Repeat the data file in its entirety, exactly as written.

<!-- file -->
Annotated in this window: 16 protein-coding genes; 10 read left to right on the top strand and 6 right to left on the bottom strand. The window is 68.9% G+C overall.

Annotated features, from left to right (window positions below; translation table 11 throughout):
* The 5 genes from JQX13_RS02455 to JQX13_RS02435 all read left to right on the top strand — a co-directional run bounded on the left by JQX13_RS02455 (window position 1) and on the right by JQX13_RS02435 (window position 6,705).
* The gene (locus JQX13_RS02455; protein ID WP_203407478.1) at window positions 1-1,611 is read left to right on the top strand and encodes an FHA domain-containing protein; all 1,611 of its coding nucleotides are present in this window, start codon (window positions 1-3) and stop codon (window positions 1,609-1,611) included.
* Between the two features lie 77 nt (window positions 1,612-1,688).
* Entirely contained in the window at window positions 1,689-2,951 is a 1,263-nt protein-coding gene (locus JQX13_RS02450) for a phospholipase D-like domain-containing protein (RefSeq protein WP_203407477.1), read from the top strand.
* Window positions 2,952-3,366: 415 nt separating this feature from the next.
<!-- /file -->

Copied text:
Annotated in this window: 16 protein-coding genes; 10 read left to right on the top strand and 6 right to left on the bottom strand. The window is 68.9% G+C overall.

Annotated features, from left to right (window positions below; translation table 11 throughout):
* The 5 genes from JQX13_RS02455 to JQX13_RS02435 all read left to right on the top strand — a co-directional run bounded on the left by JQX13_RS02455 (window position 1) and on the right by JQX13_RS02435 (window position 6,705).
* The gene (locus JQX13_RS02455; protein ID WP_203407478.1) at window positions 1-1,611 is read left to right on the top strand and encodes an FHA domain-containing protein; all 1,611 of its coding nucleotides are present in this window, start codon (window positions 1-3) and stop codon (window positions 1,609-1,611) included.
* Between the two features lie 77 nt (window positions 1,612-1,688).
* Entirely contained in the window at window positions 1,689-2,951 is a 1,263-nt protein-coding gene (locus JQX13_RS02450) for a phospholipase D-like domain-containing protein (RefSeq protein WP_203407477.1), read from the top strand.
* Window positions 2,952-3,366: 415 nt separating this feature from the next.